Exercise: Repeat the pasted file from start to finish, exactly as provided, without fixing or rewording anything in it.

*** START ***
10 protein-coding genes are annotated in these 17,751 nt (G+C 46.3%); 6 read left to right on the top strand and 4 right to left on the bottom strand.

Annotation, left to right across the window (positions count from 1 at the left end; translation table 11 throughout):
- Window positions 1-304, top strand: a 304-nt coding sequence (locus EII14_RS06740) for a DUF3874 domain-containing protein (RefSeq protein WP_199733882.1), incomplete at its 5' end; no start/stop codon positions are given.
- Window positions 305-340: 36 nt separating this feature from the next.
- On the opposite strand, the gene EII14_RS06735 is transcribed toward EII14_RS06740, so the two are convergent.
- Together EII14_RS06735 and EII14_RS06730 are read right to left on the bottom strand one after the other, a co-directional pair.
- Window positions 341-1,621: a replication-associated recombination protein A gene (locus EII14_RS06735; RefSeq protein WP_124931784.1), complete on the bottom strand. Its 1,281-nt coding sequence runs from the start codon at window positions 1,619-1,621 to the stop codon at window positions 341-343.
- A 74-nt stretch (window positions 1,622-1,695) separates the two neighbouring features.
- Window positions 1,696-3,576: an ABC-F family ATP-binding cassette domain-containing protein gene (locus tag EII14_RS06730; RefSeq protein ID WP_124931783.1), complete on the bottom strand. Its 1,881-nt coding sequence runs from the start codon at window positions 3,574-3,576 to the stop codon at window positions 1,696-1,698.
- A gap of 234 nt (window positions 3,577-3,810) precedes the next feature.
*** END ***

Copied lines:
10 protein-coding genes are annotated in these 17,751 nt (G+C 46.3%); 6 read left to right on the top strand and 4 right to left on the bottom strand.

Annotation, left to right across the window (positions count from 1 at the left end; translation table 11 throughout):
- Window positions 1-304, top strand: a 304-nt coding sequence (locus EII14_RS06740) for a DUF3874 domain-containing protein (RefSeq protein WP_199733882.1), incomplete at its 5' end; no start/stop codon positions are given.
- Window positions 305-340: 36 nt separating this feature from the next.
- On the opposite strand, the gene EII14_RS06735 is transcribed toward EII14_RS06740, so the two are convergent.
- Together EII14_RS06735 and EII14_RS06730 are read right to left on the bottom strand one after the other, a co-directional pair.
- Window positions 341-1,621: a replication-associated recombination protein A gene (locus EII14_RS06735; RefSeq protein WP_124931784.1), complete on the bottom strand. Its 1,281-nt coding sequence runs from the start codon at window positions 1,619-1,621 to the stop codon at window positions 341-343.
- A 74-nt stretch (window positions 1,622-1,695) separates the two neighbouring features.
- Window positions 1,696-3,576: an ABC-F family ATP-binding cassette domain-containing protein gene (locus tag EII14_RS06730; RefSeq protein ID WP_124931783.1), complete on the bottom strand. Its 1,881-nt coding sequence runs from the start codon at window positions 3,574-3,576 to the stop codon at window positions 1,696-1,698.
- A gap of 234 nt (window positions 3,577-3,810) precedes the next feature.